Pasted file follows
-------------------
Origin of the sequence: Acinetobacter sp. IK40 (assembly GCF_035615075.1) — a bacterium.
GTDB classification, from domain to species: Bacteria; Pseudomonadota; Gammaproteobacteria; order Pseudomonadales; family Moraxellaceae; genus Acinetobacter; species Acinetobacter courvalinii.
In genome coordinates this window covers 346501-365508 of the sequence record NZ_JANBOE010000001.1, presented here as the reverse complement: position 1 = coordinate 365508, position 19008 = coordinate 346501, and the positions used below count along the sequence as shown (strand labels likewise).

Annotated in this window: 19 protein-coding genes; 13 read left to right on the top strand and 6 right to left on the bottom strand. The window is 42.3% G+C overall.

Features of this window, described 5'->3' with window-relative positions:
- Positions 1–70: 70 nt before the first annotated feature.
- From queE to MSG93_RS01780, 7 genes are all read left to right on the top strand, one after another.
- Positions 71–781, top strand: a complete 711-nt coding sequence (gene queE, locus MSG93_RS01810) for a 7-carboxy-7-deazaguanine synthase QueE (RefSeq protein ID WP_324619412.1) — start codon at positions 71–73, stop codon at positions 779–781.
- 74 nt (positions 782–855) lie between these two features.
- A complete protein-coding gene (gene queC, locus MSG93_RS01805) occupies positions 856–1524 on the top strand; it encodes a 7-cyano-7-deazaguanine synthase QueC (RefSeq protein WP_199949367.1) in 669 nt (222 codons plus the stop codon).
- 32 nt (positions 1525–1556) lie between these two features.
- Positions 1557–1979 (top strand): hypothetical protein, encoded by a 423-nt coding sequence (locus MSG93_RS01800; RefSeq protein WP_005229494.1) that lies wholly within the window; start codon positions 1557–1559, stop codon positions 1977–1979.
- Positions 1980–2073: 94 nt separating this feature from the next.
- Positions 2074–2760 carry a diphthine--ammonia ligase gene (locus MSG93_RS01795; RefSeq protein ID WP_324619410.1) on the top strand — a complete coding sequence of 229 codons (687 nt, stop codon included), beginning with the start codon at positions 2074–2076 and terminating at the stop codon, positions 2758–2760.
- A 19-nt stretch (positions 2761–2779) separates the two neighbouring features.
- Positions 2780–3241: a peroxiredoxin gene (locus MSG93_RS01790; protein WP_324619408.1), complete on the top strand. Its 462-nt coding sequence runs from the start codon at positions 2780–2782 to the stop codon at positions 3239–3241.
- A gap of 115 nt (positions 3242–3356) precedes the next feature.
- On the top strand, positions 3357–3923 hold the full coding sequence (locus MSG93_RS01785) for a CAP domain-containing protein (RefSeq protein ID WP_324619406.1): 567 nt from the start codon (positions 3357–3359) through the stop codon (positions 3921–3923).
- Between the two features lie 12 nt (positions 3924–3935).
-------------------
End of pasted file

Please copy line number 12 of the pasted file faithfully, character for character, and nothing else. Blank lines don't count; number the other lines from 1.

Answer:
- Positions 1557–1979 (top strand): hypothetical protein, encoded by a 423-nt coding sequence (locus MSG93_RS01800; RefSeq protein WP_005229494.1) that lies wholly within the window; start codon positions 1557–1559, stop codon positions 1977–1979.